Back on 2013, I completed a Kickstarter project. It took months to plan, a month to fund and months to complete. For the most part, all went as planned.
Kickstarter is one of the most popular means of crowdfunding because it is rewards-based crowdfunding and it is an all-or-nothing funding model lowers the risk for all parties. It is also great for idea validation.
Many people have a lot of questions about Kickstarter, and they ask about this quite often due to the platform’s popularity. I want to answer your questions about Kickstarter.
I have given a presentation on Kickstarter: Lessons Learned to live audiences multiple times this year and crowdsourced all their questions.
After gathering audience questions, interviewing some other successful Kickstarter creators and compiling thoughts on what it takes to succeed with Kickstarter, I wrote an ebook about it.
Follow this blog if you wish to be notified about the upcoming webinar where I will answer your questions.
On July 26, the first RightsTech Summit will take place in New York City (NYC).
RightsTech Summit (RTS) is a 1-day executive leadership conference that brings together cross-industry leaders focused on furthering technology innovation around rights management and licensing across multiple media verticals. It’s goal is to provide a first class conference for discussion, analysis and debate on emerging technologies and technology-enabled strategies for the management, authentication and monetization of creative rights across diverse media industries.
Henrik de Gyor from Rights.tech will be presenting there as well.
If interested in attending, you can sign up before July 26, 2016 with 10% discount.
Please note that Rights.tech is separate from the RightsTech Summit and they are not affiliated to each other.
Since no one else has done this to my knowledge, I thought it would be interesting to launch a series of audio interviews with professionals talking about Rights Management. It is called Rights.tech
Questions like “What is copyright?” and “How to register copyright?” has already been done by others. I am not interested in repeating it because that broken record has little success of audience engagement. The size of that issue is mentioned in several interviews. I was more interested in sharing the perspectives of professionals on the status of this market.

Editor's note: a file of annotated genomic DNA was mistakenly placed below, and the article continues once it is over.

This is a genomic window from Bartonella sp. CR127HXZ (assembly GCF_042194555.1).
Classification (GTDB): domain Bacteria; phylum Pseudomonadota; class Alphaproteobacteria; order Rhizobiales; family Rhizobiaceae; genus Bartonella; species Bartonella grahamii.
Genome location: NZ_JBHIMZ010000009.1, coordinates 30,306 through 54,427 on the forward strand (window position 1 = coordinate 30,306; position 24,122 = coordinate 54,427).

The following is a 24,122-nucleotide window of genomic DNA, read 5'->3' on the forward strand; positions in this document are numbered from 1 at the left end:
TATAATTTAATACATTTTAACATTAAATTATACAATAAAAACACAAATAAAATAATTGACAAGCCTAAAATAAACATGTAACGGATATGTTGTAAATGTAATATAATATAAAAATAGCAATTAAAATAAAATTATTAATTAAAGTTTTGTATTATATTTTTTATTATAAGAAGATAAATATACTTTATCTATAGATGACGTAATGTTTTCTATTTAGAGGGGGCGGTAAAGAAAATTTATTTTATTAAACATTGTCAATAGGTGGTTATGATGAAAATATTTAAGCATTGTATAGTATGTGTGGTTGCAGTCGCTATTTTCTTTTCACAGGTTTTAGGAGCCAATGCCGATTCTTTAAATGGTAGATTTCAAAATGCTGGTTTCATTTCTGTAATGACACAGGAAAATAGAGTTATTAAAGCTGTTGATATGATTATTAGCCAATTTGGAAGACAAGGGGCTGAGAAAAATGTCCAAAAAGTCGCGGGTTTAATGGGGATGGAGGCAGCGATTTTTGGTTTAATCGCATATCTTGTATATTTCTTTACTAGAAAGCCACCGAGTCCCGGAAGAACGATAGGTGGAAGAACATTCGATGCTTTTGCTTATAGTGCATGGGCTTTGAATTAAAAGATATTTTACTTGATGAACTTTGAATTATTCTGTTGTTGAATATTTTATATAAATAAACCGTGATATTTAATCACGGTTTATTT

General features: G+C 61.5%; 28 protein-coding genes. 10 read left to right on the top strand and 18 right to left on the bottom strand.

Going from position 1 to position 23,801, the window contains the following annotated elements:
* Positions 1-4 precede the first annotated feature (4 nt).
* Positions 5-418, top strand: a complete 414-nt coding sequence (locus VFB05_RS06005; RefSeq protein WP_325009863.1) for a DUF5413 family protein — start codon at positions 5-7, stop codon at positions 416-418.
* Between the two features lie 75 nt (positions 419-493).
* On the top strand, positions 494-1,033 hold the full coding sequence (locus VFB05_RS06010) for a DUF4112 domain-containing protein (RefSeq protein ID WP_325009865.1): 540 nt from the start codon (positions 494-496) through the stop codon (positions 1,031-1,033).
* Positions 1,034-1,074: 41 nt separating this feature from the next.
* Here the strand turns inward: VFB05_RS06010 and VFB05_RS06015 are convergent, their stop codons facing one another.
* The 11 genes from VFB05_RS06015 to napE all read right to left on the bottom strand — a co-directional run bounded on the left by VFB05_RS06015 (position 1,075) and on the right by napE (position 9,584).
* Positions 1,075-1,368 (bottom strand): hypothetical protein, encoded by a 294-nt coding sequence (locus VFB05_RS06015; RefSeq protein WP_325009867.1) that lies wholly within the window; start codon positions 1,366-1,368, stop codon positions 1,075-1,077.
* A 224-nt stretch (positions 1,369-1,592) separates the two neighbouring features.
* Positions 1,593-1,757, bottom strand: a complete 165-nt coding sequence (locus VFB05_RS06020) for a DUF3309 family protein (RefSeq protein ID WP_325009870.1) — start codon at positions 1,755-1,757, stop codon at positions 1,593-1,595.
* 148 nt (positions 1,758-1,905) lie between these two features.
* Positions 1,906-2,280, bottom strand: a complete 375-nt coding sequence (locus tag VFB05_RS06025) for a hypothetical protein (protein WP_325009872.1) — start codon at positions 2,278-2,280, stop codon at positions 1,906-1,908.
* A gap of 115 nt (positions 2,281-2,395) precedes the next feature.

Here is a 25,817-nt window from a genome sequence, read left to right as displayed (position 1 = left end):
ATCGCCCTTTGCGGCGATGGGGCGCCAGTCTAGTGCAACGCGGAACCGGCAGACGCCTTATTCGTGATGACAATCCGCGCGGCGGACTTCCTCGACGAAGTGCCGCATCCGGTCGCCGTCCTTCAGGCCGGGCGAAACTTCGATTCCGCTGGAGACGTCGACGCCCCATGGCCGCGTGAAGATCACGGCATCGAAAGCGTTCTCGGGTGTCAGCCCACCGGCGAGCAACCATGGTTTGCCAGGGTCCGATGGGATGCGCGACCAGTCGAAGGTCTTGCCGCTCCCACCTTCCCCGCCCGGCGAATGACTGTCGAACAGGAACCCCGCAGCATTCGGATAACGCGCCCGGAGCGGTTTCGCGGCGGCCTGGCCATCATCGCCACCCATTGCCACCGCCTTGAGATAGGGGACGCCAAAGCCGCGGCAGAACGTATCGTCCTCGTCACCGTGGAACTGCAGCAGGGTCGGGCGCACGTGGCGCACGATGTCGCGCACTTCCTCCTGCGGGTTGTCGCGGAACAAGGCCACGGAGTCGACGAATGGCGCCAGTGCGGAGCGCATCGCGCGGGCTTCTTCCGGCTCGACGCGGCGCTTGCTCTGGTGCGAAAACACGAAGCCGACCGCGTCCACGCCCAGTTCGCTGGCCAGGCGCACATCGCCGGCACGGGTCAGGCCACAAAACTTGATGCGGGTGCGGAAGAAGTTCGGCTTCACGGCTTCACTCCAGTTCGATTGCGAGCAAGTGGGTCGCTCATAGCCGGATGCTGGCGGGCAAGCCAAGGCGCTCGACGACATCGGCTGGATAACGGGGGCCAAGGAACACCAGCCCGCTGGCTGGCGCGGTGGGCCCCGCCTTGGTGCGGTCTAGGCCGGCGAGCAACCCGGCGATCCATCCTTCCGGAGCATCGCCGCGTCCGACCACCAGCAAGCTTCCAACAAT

I reached out to the top professionals in the field of Rights Management globally about what they thought about the market.
Here are the 5 questions I asked everyone interviewed:
A few declined to be interviewed, but most welcomed it because this is an underserved market (IP and content licensing not so sexy) and it is complicated. I like niche markets for this reason.
Starting in May 2o16, Rights.tech will have new interviews throughout the summer with standards bodies, vendors, licensees, licensors, consultants, create creators and associations with interests in Rights Management.
I reached out to a few conferences about this, but since I am leveling the playing field and I am one of the few consultants not in the pocket of any vendors (yes, I remain vendor neutral), do not expect to me to be headlining anywhere on the conference circuit. That is what consultants call ‘partnering’ or ‘preferred’ solution providers. I don’t prefer nor partner with any vendors because I am a vendor-neutral consultant.
How do I remain vendor neutral and interview Rights Management vendors at the same time?
No sales pitches allowed in the interviews. No money exchanged either way. Release all the vendor interviews on the same day. Everyone is interviewed based on who they are and what they do, however not who they work for. No favoritism. I bet most people did not know there were this many Rights Management vendors on the market today. There are others, but they declined to be interviewed.
Same with the standards bodies. There are too many of them. Not all were keen to be interviewed. Sadly, some were just too disorganized to be interviewed.
To listen to this series about Rights Management, visit Rights.tech
Launched in March 2016, I wanted to compare the human generated keywording services to the computer generated information.
Tagging.tech is a resource of information about the global keywording services, image recognition and video recognition technologies.
To listen to these audio interviews, visit Tagging.tech